Playwright, wit, socialist, polemicist, vegetarian and charmer, Shaw was a controversial literary figure, the scourge of Victorian values and middle-class pretensions. Holroyd has cut his huge biography to a manageable single-volume life - the definitive Shaw for general readers and students alike.
Holroyd has done a masterly job of cutting down his huge biography to a lively and manageable one-volume life - the definitive Shaw for the general reader and the student. It has verve and pace, the light and shade of his life are emphasized, digressions cut, and Shaw comes over just as much larger than life as he always was, just as contrary, and even more sympathetically and movingly portrayed. This is a dazzling portrait of the man and his age.
Michael Holroyd was born in 1935 and is half-Swedish and partly Irish. Recognised as one of the greatest biographers of our time, he is the author of acclaimed biographies of Hugh Kingsmill, Lytton Strachey, Augustus John, and Shaw. He was awarded the CBE in 1989. Born in London, he now lives in London and Somerset and is married to author Margaret Drabble.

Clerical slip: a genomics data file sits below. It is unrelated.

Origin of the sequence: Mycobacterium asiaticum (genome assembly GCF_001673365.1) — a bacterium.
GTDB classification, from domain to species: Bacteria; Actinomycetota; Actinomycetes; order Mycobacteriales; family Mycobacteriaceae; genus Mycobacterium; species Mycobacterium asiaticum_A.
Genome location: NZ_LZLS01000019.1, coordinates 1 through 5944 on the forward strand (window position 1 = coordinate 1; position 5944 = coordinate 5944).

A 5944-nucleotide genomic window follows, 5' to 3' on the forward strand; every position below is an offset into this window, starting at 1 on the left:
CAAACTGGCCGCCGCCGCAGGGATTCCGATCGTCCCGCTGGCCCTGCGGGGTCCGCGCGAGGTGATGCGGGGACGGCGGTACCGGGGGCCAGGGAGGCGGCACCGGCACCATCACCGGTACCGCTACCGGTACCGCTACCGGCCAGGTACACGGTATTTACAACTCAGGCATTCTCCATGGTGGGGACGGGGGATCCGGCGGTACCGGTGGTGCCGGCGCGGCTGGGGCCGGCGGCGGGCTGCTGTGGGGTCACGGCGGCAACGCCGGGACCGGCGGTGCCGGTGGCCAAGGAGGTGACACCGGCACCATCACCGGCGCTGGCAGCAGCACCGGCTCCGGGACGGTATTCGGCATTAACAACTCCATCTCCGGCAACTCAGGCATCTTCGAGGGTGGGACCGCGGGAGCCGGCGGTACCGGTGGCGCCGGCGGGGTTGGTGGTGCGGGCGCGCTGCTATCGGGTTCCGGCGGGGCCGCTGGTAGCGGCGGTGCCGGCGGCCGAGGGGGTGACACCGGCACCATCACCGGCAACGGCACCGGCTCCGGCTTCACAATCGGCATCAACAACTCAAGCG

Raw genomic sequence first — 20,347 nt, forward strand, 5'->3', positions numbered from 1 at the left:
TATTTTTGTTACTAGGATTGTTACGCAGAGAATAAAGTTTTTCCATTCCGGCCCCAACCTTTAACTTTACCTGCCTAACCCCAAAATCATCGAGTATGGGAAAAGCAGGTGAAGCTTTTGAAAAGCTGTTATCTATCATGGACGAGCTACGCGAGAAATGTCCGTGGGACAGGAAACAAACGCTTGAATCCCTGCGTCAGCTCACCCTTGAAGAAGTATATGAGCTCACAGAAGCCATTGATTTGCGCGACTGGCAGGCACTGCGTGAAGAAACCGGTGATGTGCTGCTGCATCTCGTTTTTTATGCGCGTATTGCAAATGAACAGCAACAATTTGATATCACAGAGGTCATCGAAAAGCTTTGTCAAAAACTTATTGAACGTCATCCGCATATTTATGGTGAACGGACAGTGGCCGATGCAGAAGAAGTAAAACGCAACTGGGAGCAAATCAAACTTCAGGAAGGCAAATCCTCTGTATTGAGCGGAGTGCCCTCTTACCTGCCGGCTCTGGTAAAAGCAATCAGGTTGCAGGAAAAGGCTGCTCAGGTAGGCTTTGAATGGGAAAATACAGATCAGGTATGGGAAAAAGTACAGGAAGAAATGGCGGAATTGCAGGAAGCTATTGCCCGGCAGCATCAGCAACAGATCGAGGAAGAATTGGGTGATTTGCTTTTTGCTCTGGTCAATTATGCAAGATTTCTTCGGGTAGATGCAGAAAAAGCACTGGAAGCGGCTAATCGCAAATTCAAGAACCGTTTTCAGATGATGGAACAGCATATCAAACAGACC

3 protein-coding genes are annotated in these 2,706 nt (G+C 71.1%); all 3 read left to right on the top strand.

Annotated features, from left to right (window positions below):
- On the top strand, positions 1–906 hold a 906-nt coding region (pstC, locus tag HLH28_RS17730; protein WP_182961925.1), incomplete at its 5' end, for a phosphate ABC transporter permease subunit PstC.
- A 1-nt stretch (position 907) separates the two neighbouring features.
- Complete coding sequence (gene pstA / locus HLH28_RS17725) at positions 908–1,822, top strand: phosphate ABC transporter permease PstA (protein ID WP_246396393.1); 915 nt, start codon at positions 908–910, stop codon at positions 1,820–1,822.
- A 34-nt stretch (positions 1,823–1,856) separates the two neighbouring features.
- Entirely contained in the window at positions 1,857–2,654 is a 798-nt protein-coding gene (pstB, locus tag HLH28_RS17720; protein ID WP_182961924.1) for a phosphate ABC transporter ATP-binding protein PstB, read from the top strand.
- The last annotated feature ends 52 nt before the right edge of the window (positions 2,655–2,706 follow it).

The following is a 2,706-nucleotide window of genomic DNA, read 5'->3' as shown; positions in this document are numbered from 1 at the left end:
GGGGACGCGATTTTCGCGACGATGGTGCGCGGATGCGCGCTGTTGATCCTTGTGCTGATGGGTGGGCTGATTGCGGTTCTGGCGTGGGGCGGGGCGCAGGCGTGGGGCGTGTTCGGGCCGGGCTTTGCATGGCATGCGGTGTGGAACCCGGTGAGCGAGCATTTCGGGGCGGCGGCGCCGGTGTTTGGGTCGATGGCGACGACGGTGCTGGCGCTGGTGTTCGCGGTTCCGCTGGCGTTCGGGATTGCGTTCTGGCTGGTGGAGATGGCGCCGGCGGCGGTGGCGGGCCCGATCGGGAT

This one volume edition of Holroyd's prodigious study, takes in the years 1918-50, the final part of his life, which saw Shaw at the height of his fame. That was the period not only of St Joan, but also of the extraordinary Heartbreak House and Back to Methuselah. It is the time of Shaw's world acclaim, when he was awarded the Nobel Prize for Literature and a Hollywood Oscar; and of world pilgrimages - he was feted in Japan and New Zealand, but provoked the US and offended South Africa. It encompasses also the two books about the earlier part of Shaw's life, and Holroyd writes with warmth and wit to portray a great man of letters who, in old age, was as disarming and quixotic as ever. When Shaw died in March 1951 the gross value of his estate came to 367,233 (a little over 5 million today). Shaw's wish was that the bulk of the money be used to fulfil a long-held ambition - to reform the alphabet. Austere, post-war Britain was appalled. The gross value excluded monies due from copyright; it also took account of neither the massive death duties nor the costly bequests Shaw had set up. Once the sums were done there seemed to be very little left for reform of the alphabet or anything else. But matters were not so simple. Legal wrangles over the wills of both Shaw and his wife blossomed and flourished and, 40 years on, questions remain. In the 'coda' to the masterful biography, Michael Holroyd untangles a web of devious manipulation and financial machination. Filled with colourful characters, from the public trustee, Mr Baulkwill, to the smouldering Shavian, Barbara Smoker, the result is an Anglo-Irish black comedy of which Shaw himself would have been proud. (Kirkus UK)
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